I love pretty stationary – especially the kind where my name is printed in scrolly pastel font that makes me look like I hold a fancy title in a foreign land where I live in a castle with 100 obedient cats. I know it’s hard to believe an ordinary name on card stock can conjure all that. Yet a blank notecard isn’t limited by possibility, only its weighty perimeter.
Gratitude is kind of like the stationary we write thank you notes on. It’s limitless in the places it can go. There have been countless studies that extoll the merits of gratitude. It has the power to not only reshape our brains but almost every aspect related to a meaningful life. According to an article at Harvard Health Publishing, “gratitude helps people feel more positive emotions, relish good experiences, improve their health, deal with adversity, and build strong relationships.”
We hear so much about gratitude in the month of November. We even see the word written in its own scrolly font as if it too ruled over its own castle. It’s a frilly word and we are given all kinds of suggestions of ways to harvest it in our lives presuming that the sole reason for growing it is to keep it for ourselves. We are told to stockpile it, meditate on it, and use it to make our lives more fulfilling.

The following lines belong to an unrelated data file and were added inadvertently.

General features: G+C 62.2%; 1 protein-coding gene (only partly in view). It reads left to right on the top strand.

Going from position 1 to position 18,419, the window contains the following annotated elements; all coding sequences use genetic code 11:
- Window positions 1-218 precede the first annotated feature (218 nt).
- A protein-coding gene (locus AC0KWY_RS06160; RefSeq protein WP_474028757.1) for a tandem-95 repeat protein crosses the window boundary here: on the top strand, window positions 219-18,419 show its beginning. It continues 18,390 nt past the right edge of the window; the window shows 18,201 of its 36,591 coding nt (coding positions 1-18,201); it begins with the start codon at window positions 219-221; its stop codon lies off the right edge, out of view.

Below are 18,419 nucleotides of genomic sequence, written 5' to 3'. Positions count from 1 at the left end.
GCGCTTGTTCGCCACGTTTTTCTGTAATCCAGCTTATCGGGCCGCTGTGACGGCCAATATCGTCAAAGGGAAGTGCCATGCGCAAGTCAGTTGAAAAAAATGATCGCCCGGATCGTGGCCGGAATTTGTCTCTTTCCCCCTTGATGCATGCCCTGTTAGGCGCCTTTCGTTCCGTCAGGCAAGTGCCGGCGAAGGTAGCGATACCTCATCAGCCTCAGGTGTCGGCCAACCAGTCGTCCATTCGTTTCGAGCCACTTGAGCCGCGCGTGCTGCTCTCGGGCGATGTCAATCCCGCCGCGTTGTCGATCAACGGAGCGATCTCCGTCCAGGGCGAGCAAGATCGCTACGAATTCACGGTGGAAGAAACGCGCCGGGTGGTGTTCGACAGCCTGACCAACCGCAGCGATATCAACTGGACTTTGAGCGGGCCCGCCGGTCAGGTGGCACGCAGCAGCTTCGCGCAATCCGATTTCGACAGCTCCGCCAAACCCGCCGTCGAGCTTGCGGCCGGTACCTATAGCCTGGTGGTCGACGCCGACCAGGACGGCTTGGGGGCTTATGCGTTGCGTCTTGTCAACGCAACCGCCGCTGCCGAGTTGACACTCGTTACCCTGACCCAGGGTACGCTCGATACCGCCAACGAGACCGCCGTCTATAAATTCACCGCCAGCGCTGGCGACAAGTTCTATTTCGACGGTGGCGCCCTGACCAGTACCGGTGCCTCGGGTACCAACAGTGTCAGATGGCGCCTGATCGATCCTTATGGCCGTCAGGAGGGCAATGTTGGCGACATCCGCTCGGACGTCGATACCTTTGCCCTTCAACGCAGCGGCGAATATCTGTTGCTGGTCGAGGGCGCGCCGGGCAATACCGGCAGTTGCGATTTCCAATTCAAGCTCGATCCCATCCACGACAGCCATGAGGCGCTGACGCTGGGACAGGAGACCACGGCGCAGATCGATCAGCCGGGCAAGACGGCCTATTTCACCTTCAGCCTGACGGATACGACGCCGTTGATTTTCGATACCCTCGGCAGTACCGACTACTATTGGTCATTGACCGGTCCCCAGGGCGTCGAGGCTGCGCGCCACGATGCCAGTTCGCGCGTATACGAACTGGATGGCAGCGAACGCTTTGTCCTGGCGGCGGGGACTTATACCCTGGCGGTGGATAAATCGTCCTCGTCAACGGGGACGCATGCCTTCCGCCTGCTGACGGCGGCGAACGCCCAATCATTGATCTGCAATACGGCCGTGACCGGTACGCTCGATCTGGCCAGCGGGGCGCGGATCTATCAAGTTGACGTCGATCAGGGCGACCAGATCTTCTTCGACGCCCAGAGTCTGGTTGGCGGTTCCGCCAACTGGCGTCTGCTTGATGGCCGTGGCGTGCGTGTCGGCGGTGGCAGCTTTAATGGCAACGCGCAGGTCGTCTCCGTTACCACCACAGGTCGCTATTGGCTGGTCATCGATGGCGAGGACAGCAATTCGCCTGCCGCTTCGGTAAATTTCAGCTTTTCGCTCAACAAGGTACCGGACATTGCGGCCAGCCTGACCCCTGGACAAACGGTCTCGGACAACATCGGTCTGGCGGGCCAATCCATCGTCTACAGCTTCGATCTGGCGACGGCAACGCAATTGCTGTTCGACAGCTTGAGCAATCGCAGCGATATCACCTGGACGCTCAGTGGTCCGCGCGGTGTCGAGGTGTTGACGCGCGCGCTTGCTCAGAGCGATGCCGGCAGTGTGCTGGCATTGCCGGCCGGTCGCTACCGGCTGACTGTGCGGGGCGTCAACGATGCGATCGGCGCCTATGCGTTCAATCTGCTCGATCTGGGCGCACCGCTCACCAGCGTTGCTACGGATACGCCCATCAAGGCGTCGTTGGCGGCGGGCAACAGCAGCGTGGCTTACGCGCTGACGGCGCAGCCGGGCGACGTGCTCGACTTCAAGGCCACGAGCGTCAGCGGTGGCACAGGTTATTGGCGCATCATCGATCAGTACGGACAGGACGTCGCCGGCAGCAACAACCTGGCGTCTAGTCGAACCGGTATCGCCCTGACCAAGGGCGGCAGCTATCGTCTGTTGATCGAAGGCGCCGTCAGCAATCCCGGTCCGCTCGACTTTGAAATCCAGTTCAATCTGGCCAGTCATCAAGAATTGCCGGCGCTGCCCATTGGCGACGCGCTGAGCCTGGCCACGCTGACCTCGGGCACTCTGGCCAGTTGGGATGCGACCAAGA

Yet like so many positive messages that get twisted into an emphasis on self instead of others, we often forget how important it is to share gratitude. It means way more when it’s given away than when we keep it for ourselves. Gratitude gives life meaning, grows relationships, and sustains us during the times between the hardships and the harvest. So often we are encouraged to feel gratitude because it makes us feel better, happier, and healthier. While most of our gratitude originates from those whom we are closest to, it’s often these same people whom we neglect to share our appreciation. Instead of giving gratitude to the people we love we sometimes take them for granted instead. Read more